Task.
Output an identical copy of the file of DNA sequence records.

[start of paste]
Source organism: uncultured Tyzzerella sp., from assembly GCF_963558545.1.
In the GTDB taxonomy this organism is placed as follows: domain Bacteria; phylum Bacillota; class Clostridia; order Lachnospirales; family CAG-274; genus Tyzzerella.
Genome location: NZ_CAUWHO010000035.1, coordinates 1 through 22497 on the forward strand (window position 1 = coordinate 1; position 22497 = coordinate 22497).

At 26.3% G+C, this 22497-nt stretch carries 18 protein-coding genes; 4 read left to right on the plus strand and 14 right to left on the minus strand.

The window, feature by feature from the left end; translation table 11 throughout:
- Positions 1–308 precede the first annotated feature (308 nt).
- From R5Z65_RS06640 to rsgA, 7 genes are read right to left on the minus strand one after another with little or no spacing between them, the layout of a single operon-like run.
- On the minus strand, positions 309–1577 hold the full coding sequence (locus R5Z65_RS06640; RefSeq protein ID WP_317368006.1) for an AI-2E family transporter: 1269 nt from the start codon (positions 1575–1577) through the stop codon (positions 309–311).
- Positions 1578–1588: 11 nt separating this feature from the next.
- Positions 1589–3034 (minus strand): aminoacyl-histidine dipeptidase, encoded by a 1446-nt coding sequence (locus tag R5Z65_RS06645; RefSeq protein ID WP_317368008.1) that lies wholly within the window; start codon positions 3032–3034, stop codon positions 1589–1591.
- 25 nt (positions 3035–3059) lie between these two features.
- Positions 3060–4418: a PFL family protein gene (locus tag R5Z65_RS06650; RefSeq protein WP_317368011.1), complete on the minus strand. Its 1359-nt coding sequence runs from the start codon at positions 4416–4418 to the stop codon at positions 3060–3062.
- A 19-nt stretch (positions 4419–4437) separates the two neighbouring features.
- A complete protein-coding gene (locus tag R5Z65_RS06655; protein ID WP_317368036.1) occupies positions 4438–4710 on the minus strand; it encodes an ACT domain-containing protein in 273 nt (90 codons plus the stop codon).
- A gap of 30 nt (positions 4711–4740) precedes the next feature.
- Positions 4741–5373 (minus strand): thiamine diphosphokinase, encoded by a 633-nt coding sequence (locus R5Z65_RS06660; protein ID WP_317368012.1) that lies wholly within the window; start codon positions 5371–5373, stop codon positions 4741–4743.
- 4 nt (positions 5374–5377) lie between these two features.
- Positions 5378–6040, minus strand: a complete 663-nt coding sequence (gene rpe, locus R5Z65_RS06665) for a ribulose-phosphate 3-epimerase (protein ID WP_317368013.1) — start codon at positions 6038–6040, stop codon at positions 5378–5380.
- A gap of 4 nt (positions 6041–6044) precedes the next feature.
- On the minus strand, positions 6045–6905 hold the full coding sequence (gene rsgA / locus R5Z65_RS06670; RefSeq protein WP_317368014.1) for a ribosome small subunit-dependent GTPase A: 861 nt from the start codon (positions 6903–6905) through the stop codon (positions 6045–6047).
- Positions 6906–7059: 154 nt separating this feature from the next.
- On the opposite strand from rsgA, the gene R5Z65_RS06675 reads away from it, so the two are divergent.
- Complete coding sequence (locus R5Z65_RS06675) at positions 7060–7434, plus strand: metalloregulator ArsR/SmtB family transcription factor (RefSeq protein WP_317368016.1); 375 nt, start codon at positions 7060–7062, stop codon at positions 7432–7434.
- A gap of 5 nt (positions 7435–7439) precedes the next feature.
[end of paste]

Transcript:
Source organism: uncultured Tyzzerella sp., from assembly GCF_963558545.1.
In the GTDB taxonomy this organism is placed as follows: domain Bacteria; phylum Bacillota; class Clostridia; order Lachnospirales; family CAG-274; genus Tyzzerella.
Genome location: NZ_CAUWHO010000035.1, coordinates 1 through 22497 on the forward strand (window position 1 = coordinate 1; position 22497 = coordinate 22497).

At 26.3% G+C, this 22497-nt stretch carries 18 protein-coding genes; 4 read left to right on the plus strand and 14 right to left on the minus strand.

The window, feature by feature from the left end; translation table 11 throughout:
- Positions 1–308 precede the first annotated feature (308 nt).
- From R5Z65_RS06640 to rsgA, 7 genes are read right to left on the minus strand one after another with little or no spacing between them, the layout of a single operon-like run.
- On the minus strand, positions 309–1577 hold the full coding sequence (locus R5Z65_RS06640; RefSeq protein ID WP_317368006.1) for an AI-2E family transporter: 1269 nt from the start codon (positions 1575–1577) through the stop codon (positions 309–311).
- Positions 1578–1588: 11 nt separating this feature from the next.
- Positions 1589–3034 (minus strand): aminoacyl-histidine dipeptidase, encoded by a 1446-nt coding sequence (locus tag R5Z65_RS06645; RefSeq protein ID WP_317368008.1) that lies wholly within the window; start codon positions 3032–3034, stop codon positions 1589–1591.
- 25 nt (positions 3035–3059) lie between these two features.
- Positions 3060–4418: a PFL family protein gene (locus tag R5Z65_RS06650; RefSeq protein WP_317368011.1), complete on the minus strand. Its 1359-nt coding sequence runs from the start codon at positions 4416–4418 to the stop codon at positions 3060–3062.
- A 19-nt stretch (positions 4419–4437) separates the two neighbouring features.
- A complete protein-coding gene (locus tag R5Z65_RS06655; protein ID WP_317368036.1) occupies positions 4438–4710 on the minus strand; it encodes an ACT domain-containing protein in 273 nt (90 codons plus the stop codon).
- A gap of 30 nt (positions 4711–4740) precedes the next feature.
- Positions 4741–5373 (minus strand): thiamine diphosphokinase, encoded by a 633-nt coding sequence (locus R5Z65_RS06660; protein ID WP_317368012.1) that lies wholly within the window; start codon positions 5371–5373, stop codon positions 4741–4743.
- 4 nt (positions 5374–5377) lie between these two features.
- Positions 5378–6040, minus strand: a complete 663-nt coding sequence (gene rpe, locus R5Z65_RS06665) for a ribulose-phosphate 3-epimerase (protein ID WP_317368013.1) — start codon at positions 6038–6040, stop codon at positions 5378–5380.
- A gap of 4 nt (positions 6041–6044) precedes the next feature.
- On the minus strand, positions 6045–6905 hold the full coding sequence (gene rsgA / locus R5Z65_RS06670; RefSeq protein WP_317368014.1) for a ribosome small subunit-dependent GTPase A: 861 nt from the start codon (positions 6903–6905) through the stop codon (positions 6045–6047).
- Positions 6906–7059: 154 nt separating this feature from the next.
- On the opposite strand from rsgA, the gene R5Z65_RS06675 reads away from it, so the two are divergent.
- Complete coding sequence (locus R5Z65_RS06675) at positions 7060–7434, plus strand: metalloregulator ArsR/SmtB family transcription factor (RefSeq protein WP_317368016.1); 375 nt, start codon at positions 7060–7062, stop codon at positions 7432–7434.
- A gap of 5 nt (positions 7435–7439) precedes the next feature.